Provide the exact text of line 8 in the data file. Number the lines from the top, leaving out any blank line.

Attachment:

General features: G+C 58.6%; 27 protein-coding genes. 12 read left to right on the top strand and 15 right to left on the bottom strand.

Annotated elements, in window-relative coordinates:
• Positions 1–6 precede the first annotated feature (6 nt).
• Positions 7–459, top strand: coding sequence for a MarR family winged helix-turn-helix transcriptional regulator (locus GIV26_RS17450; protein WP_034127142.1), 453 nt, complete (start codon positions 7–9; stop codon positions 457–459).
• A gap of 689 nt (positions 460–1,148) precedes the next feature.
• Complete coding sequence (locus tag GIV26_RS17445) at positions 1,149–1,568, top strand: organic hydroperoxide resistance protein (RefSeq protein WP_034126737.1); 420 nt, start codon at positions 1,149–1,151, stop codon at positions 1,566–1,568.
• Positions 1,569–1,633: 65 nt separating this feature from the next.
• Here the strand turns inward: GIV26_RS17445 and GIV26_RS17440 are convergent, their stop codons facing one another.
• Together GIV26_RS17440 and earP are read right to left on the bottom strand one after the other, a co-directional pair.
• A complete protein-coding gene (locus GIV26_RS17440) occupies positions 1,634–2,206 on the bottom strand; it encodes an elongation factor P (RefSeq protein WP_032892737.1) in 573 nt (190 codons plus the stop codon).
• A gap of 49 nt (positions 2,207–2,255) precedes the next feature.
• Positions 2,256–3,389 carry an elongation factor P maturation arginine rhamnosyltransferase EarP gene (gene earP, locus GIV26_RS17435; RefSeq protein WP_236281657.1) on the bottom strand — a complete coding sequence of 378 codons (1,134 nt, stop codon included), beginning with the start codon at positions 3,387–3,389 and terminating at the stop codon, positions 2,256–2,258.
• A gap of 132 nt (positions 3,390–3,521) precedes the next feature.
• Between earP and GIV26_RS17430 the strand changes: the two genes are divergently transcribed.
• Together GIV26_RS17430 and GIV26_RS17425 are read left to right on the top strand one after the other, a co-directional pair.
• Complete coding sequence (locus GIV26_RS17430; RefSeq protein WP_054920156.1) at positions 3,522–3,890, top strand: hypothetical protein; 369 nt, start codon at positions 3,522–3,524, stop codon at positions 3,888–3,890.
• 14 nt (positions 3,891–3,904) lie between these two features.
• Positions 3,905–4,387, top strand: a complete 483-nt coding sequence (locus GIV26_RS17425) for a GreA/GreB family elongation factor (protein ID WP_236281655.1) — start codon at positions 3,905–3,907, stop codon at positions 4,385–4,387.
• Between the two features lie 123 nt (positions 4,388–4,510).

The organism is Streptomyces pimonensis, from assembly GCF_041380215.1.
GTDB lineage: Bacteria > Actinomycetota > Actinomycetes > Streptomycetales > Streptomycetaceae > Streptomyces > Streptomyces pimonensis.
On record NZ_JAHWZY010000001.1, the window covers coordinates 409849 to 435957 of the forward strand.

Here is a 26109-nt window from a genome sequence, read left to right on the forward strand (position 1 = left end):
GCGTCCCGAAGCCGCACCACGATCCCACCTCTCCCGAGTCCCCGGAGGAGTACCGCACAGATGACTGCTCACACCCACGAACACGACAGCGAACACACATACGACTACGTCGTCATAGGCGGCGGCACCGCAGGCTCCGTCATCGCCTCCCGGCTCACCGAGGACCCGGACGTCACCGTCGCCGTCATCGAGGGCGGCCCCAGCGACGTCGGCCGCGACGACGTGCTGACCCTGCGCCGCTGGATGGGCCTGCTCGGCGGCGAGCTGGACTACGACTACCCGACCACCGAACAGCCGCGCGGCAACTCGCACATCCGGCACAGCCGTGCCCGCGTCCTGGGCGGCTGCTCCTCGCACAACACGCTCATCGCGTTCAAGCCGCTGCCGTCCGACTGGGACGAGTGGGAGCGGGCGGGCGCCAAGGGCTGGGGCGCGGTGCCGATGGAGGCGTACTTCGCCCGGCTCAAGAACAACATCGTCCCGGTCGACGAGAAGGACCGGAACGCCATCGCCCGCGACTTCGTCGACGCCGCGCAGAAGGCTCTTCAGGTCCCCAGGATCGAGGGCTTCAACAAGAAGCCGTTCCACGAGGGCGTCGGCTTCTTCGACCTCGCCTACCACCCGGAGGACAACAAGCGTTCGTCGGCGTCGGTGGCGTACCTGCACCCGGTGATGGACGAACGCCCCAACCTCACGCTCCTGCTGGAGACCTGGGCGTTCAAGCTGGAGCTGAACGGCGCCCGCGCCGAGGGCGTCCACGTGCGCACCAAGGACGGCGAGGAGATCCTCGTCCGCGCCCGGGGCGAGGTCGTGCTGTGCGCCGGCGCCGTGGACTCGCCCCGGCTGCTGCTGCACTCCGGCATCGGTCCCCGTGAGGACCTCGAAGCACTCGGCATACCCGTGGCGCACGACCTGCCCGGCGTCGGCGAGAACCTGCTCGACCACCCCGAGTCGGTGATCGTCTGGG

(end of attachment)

• Here the strand turns inward: GIV26_RS17445 and GIV26_RS17440 are convergent, their stop codons facing one another.